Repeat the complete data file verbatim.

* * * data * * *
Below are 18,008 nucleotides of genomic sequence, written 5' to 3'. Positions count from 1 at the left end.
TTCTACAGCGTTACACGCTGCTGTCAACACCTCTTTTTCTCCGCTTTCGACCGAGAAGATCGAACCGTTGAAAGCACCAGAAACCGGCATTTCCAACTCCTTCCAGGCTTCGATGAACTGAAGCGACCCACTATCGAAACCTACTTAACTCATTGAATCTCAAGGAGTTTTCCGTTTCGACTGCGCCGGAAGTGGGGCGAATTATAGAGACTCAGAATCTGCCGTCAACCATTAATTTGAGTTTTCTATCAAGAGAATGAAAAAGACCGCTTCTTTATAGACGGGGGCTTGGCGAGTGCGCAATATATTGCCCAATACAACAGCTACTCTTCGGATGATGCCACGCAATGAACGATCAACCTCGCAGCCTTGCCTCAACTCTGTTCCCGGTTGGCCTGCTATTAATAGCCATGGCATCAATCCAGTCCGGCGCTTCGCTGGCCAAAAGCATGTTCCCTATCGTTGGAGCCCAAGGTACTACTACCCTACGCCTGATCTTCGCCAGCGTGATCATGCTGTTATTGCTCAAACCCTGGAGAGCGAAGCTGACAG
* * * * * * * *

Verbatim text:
Below are 18,008 nucleotides of genomic sequence, written 5' to 3'. Positions count from 1 at the left end.
TTCTACAGCGTTACACGCTGCTGTCAACACCTCTTTTTCTCCGCTTTCGACCGAGAAGATCGAACCGTTGAAAGCACCAGAAACCGGCATTTCCAACTCCTTCCAGGCTTCGATGAACTGAAGCGACCCACTATCGAAACCTACTTAACTCATTGAATCTCAAGGAGTTTTCCGTTTCGACTGCGCCGGAAGTGGGGCGAATTATAGAGACTCAGAATCTGCCGTCAACCATTAATTTGAGTTTTCTATCAAGAGAATGAAAAAGACCGCTTCTTTATAGACGGGGGCTTGGCGAGTGCGCAATATATTGCCCAATACAACAGCTACTCTTCGGATGATGCCACGCAATGAACGATCAACCTCGCAGCCTTGCCTCAACTCTGTTCCCGGTTGGCCTGCTATTAATAGCCATGGCATCAATCCAGTCCGGCGCTTCGCTGGCCAAAAGCATGTTCCCTATCGTTGGAGCCCAAGGTACTACTACCCTACGCCTGATCTTCGCCAGCGTGATCATGCTGTTATTGCTCAAACCCTGGAGAGCGAAGCTGACAG